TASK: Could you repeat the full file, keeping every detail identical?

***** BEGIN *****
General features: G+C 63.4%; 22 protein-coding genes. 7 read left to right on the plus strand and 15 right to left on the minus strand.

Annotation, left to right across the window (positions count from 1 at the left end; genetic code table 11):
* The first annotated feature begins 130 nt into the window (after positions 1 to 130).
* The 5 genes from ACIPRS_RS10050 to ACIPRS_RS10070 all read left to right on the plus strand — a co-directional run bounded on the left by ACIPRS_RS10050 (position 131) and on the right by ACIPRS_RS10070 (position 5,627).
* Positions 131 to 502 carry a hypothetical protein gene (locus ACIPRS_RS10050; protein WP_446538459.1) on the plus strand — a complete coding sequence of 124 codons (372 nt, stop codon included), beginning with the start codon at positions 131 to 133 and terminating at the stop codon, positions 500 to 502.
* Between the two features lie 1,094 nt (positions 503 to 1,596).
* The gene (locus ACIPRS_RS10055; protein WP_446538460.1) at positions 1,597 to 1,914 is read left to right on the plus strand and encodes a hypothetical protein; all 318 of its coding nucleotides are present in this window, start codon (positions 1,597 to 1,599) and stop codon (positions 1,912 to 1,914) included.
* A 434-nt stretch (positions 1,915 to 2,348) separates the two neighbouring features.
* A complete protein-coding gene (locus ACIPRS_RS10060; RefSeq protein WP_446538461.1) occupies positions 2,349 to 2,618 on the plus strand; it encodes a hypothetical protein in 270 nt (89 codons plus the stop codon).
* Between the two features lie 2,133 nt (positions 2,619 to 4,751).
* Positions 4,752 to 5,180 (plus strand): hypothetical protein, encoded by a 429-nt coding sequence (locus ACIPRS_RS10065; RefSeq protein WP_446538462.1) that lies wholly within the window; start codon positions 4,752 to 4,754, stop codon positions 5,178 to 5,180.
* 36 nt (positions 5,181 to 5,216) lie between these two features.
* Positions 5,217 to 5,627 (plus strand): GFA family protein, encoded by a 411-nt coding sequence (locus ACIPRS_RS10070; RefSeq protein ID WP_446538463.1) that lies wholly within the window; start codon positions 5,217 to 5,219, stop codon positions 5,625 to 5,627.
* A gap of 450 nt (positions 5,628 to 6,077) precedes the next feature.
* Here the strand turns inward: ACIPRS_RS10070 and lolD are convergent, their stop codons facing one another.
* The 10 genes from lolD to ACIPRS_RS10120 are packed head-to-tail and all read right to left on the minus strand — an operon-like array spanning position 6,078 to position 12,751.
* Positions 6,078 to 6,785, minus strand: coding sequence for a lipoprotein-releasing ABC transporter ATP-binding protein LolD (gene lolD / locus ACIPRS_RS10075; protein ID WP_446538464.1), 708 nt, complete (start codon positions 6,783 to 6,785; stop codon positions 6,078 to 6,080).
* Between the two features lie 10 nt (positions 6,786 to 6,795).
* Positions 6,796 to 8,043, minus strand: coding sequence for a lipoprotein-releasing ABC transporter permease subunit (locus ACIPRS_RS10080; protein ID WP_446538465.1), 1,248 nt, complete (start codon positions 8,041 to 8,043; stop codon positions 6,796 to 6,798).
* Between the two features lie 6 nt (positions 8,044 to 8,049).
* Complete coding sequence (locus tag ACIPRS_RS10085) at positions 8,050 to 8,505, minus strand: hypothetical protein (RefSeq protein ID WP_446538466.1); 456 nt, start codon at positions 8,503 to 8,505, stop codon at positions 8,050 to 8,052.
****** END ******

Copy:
General features: G+C 63.4%; 22 protein-coding genes. 7 read left to right on the plus strand and 15 right to left on the minus strand.

Annotation, left to right across the window (positions count from 1 at the left end; genetic code table 11):
* The first annotated feature begins 130 nt into the window (after positions 1 to 130).
* The 5 genes from ACIPRS_RS10050 to ACIPRS_RS10070 all read left to right on the plus strand — a co-directional run bounded on the left by ACIPRS_RS10050 (position 131) and on the right by ACIPRS_RS10070 (position 5,627).
* Positions 131 to 502 carry a hypothetical protein gene (locus ACIPRS_RS10050; protein WP_446538459.1) on the plus strand — a complete coding sequence of 124 codons (372 nt, stop codon included), beginning with the start codon at positions 131 to 133 and terminating at the stop codon, positions 500 to 502.
* Between the two features lie 1,094 nt (positions 503 to 1,596).
* The gene (locus ACIPRS_RS10055; protein WP_446538460.1) at positions 1,597 to 1,914 is read left to right on the plus strand and encodes a hypothetical protein; all 318 of its coding nucleotides are present in this window, start codon (positions 1,597 to 1,599) and stop codon (positions 1,912 to 1,914) included.
* A 434-nt stretch (positions 1,915 to 2,348) separates the two neighbouring features.
* A complete protein-coding gene (locus ACIPRS_RS10060; RefSeq protein WP_446538461.1) occupies positions 2,349 to 2,618 on the plus strand; it encodes a hypothetical protein in 270 nt (89 codons plus the stop codon).
* Between the two features lie 2,133 nt (positions 2,619 to 4,751).
* Positions 4,752 to 5,180 (plus strand): hypothetical protein, encoded by a 429-nt coding sequence (locus ACIPRS_RS10065; RefSeq protein WP_446538462.1) that lies wholly within the window; start codon positions 4,752 to 4,754, stop codon positions 5,178 to 5,180.
* 36 nt (positions 5,181 to 5,216) lie between these two features.
* Positions 5,217 to 5,627 (plus strand): GFA family protein, encoded by a 411-nt coding sequence (locus ACIPRS_RS10070; RefSeq protein ID WP_446538463.1) that lies wholly within the window; start codon positions 5,217 to 5,219, stop codon positions 5,625 to 5,627.
* A gap of 450 nt (positions 5,628 to 6,077) precedes the next feature.
* Here the strand turns inward: ACIPRS_RS10070 and lolD are convergent, their stop codons facing one another.
* The 10 genes from lolD to ACIPRS_RS10120 are packed head-to-tail and all read right to left on the minus strand — an operon-like array spanning position 6,078 to position 12,751.
* Positions 6,078 to 6,785, minus strand: coding sequence for a lipoprotein-releasing ABC transporter ATP-binding protein LolD (gene lolD / locus ACIPRS_RS10075; protein ID WP_446538464.1), 708 nt, complete (start codon positions 6,783 to 6,785; stop codon positions 6,078 to 6,080).
* Between the two features lie 10 nt (positions 6,786 to 6,795).
* Positions 6,796 to 8,043, minus strand: coding sequence for a lipoprotein-releasing ABC transporter permease subunit (locus ACIPRS_RS10080; protein ID WP_446538465.1), 1,248 nt, complete (start codon positions 8,041 to 8,043; stop codon positions 6,796 to 6,798).
* Between the two features lie 6 nt (positions 8,044 to 8,049).
* Complete coding sequence (locus tag ACIPRS_RS10085) at positions 8,050 to 8,505, minus strand: hypothetical protein (RefSeq protein ID WP_446538466.1); 456 nt, start codon at positions 8,503 to 8,505, stop codon at positions 8,050 to 8,052.